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How many times have you heard that Bill Clinton didn’t really commit
perjury in his testimony in the Paula Jones case because Monica Lewinsky
was later deemed not to be a material witness in the case?

Such a suggestion makes about as much sense to me as concluding that
because O.J. Simpson was found not guilty of murdering Nicole Brown
Simpson and Ron Goldman that the victims are not really dead.

Here’s why, no matter what any judge rules, Monica Lewinsky’s
testimony in the Paula Jones case was absolutely germane, relevant and
critical to a fair and just verdict in the case.

Let’s review some basic facts: Paula Jones said Arkansas Gov. Bill
Clinton solicited her — in the crudest, most vulgar way, Billy-Bob,
white trash manner — for oral sex. Not for straight sex, mind you. Not
for a long-term affair. Not for a night at a cheap motel. No. For a few
minutes of quick, wham, bam, thank-you Ma’am oral sex in a hotel suite.
He was a busy man and he needed what he needed without any foreplay,
candlelight or small talk. And what he needed was very specific — he
needed her to, in his words, “kiss it.”

Let’s also keep in mind that Paula Jones was a state employee.
Clinton wasn’t just her boss — he was the ultimate boss. He was the
king of Arkansas. He could move the Ozarks. There wasn’t anything he
couldn’t do in the land of Little Rock. Paula Jones was a lowly, hourly
employee who seldom if ever came into contact with such movers and
shakers.

When this simple peasant girl had the nerve to refuse the wishes of
her ultimate master, she was warned not to make any trouble over this.
Remember, he told her, I know your supervisor — we’re good friends.
Don’t tell anyone about this. You’re a smart girl.

Disgusted by her experience, but frightened and intimidated, too, she
didn’t make an issue of the brutish harassment — at least, not until a
magazine article suggested she had “come on” to the president and
offered to be his girlfriend. That was the last straw. She wanted the
record straight. She wanted Clinton to apologize to her and let the
world know she did no such thing. He refused. Paula Jones got nothing
from Bill Clinton — until she sued him and received, after much delay,
an $850,000 settlement.

Now, let’s go to Lewinsky. Why is her testimony so relevant? Like
Paula Jones, she was a lowly White House employee. An intern, she was
about as far removed from the powerful world of the president of the
United States as you could get. Yet, she was under his influence, under
his command and — in this case — under his spell. Lewinsky obligingly
gave Clinton just what he wanted between those hectic meetings with
Yasser Arafat, pesky congressmen and Eleanor Mondale. And notice that he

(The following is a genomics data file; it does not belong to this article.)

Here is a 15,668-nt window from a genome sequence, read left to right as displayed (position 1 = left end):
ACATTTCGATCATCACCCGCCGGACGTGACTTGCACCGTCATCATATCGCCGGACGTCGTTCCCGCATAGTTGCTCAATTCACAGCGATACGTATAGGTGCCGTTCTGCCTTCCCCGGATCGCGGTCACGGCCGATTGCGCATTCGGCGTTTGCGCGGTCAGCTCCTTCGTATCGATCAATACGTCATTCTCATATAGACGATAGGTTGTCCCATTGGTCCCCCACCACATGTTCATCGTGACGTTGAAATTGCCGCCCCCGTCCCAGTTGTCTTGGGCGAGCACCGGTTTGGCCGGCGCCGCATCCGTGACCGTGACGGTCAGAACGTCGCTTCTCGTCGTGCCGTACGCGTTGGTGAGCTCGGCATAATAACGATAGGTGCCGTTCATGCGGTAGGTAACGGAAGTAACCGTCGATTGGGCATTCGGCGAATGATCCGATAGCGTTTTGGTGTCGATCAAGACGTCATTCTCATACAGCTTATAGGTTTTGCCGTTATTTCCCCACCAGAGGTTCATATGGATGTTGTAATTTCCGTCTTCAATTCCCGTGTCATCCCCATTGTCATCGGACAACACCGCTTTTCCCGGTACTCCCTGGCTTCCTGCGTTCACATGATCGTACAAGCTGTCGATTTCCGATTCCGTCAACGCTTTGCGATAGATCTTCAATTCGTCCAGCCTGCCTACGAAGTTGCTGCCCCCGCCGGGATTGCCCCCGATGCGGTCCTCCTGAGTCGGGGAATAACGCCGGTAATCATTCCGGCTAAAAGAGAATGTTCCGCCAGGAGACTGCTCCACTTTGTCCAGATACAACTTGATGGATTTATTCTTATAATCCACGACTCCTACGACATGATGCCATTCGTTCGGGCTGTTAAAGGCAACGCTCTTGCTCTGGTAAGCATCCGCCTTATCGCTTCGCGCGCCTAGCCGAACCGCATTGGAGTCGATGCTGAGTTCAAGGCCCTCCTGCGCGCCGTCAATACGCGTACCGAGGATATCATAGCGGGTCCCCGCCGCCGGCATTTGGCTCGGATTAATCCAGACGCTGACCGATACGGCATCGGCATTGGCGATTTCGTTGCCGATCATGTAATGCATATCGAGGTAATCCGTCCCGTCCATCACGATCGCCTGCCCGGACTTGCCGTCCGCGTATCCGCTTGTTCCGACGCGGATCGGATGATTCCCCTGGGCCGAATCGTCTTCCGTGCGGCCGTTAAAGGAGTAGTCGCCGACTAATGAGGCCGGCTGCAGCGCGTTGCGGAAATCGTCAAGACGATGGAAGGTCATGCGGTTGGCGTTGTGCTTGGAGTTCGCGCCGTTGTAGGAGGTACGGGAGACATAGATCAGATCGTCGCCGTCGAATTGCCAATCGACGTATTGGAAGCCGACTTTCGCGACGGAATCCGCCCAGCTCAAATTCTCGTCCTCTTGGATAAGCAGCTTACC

wanted the same thing from both Jones and Lewinsky.

But, unlike Jones who didn’t cooperate, Lewinsky was rewarded for her
extracurricular activities. Even though her job evaluation reviews were
mediocre and the fact that she was not well-regarded around the White
House as an employee, because of her performance on her knees, she
landed on her feet.

She got an assignment at the Defense Department and top-security
clearance. Later, the president got her interviews for jobs at the
United Nations with our U.N. ambassador. He had Vernon Jordan get her
job offers from top corporations.

In short, her experience was quite a bit different from Paula Jones,
who, ultimately, felt compelled to leave the state of Arkansas and move,
with her husband, to California.

I absolutely believe without a shadow of a doubt that, if Clinton and
Lewinsky had not lied under oath in the Paula Jones case, Lewinsky’s
story would have significantly buttressed Jones’ case. I believe it
would have resulted in a guilty verdict and a sizable civil judgment
against Clinton. I believe Lewinsky’s testimony was only dismissed as
immaterial because she and the president lied in an effort to deny Paula
Jones justice in her civil rights case.

Remember all this the next time you hear one of those Clinton
apologists making the case that Monica Lewinsky was not even a material
witness in a case that was dismissed.

Clinton should be in jail for that perjury, that conspiracy, that
flagrant disregard for equal justice under the law, that contempt for
the oaths he took. He certainly cannot command the respect and integrity
needed by the chief law enforcement official in the most powerful nation
on earth.

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